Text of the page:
Today is Hùng Vương Day. Hùng Vương is celebrated on the tenth day of the third lunar month. Who is Hùng Vương you wonder? Well, let me give you a little lesson in Vietnamese history, or rather mythology, or rather a little of both. (I had to do some research for this. Luckily I had procured a little booklet in Hue: Vietnam Legends and Folk Tales.)
According to Wikipedia (I wikipedia everything. And yes, it’s a verb, as in to wikipedia!), “Hùng Vương was the first emperor of Van Lang or Lac Viêt (as Vietnam was known at the time). Legend tells of the dragon lord, Lac Long Quân and the mountain fairy, (sometimes a Chinese immortal) Âu Cơ who had 100 children. As the parents belonged to different realms, they parted ways, each taking 50 of the 100 sons to their respective homes. Hùng Vương the eldest went to live by the coast, the domain of dragons. According to legend, he came to power in 2880 BC, ruling an area covering what is now Vietnam and part of China. He founded the Hong Bang Dynasty , which ruled Vietnam until 258 BC. His dynasty existed in Vietnamese prehistory, but much of the lore from this time is now lost to the ages. His sons were always named after him and many stories include either him or another of his offsprings.”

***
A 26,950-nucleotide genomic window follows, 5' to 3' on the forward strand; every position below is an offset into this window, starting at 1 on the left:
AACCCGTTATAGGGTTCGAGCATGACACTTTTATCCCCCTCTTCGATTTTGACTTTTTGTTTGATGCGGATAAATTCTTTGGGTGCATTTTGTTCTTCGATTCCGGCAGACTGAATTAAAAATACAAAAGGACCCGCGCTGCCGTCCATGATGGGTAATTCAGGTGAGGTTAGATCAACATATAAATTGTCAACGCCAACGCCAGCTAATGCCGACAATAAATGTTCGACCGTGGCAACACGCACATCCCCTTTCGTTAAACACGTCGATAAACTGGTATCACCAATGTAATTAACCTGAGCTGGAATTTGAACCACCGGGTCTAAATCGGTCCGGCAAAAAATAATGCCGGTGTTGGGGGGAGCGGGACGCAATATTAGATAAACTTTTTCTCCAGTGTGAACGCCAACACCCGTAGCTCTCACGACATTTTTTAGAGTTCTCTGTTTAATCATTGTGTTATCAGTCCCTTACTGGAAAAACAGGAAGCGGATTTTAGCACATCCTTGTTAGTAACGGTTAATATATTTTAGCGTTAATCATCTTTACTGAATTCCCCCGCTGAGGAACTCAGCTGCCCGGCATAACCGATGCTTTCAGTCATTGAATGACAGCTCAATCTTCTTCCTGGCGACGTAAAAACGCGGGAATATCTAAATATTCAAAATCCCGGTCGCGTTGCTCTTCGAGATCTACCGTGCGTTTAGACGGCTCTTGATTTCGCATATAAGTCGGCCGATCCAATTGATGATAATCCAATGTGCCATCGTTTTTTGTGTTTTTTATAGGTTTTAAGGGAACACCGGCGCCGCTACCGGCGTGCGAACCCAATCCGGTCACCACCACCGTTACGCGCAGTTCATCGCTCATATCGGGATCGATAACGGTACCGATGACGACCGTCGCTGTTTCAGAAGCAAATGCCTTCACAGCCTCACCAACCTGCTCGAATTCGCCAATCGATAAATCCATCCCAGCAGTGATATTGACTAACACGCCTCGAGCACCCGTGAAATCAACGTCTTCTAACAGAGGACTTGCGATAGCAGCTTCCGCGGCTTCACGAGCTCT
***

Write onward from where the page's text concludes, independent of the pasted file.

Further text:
The more myth like version has Âu Cơ lay a sac of one hundred eggs since Lac Long Quân is a dragon lord. From these eggs hatched one hundred human beings. While the children grow up, Lac Long Quân realizes he misses his underwater life. He decides to take half of the children with him to his underwater palace while the other half will stay with Âu Cơ on land. Although half lived on land and the other in water, if either group encountered misfortune, then the other group had to help each other. Âu Cơ and her fifty children became known as Hùng Vương. Because of that, Vietnamese people refer to themselves as the dragon and fairy’s grandchildren.
Last year, the Vietnamese government made Hùng Vương a public holiday, as an occasion for the Vietnamese to express their gratitude to the Hùng Kings and to bolster Vietnamese cultural identity. This makes the total number of public holidays in Vietnam 9.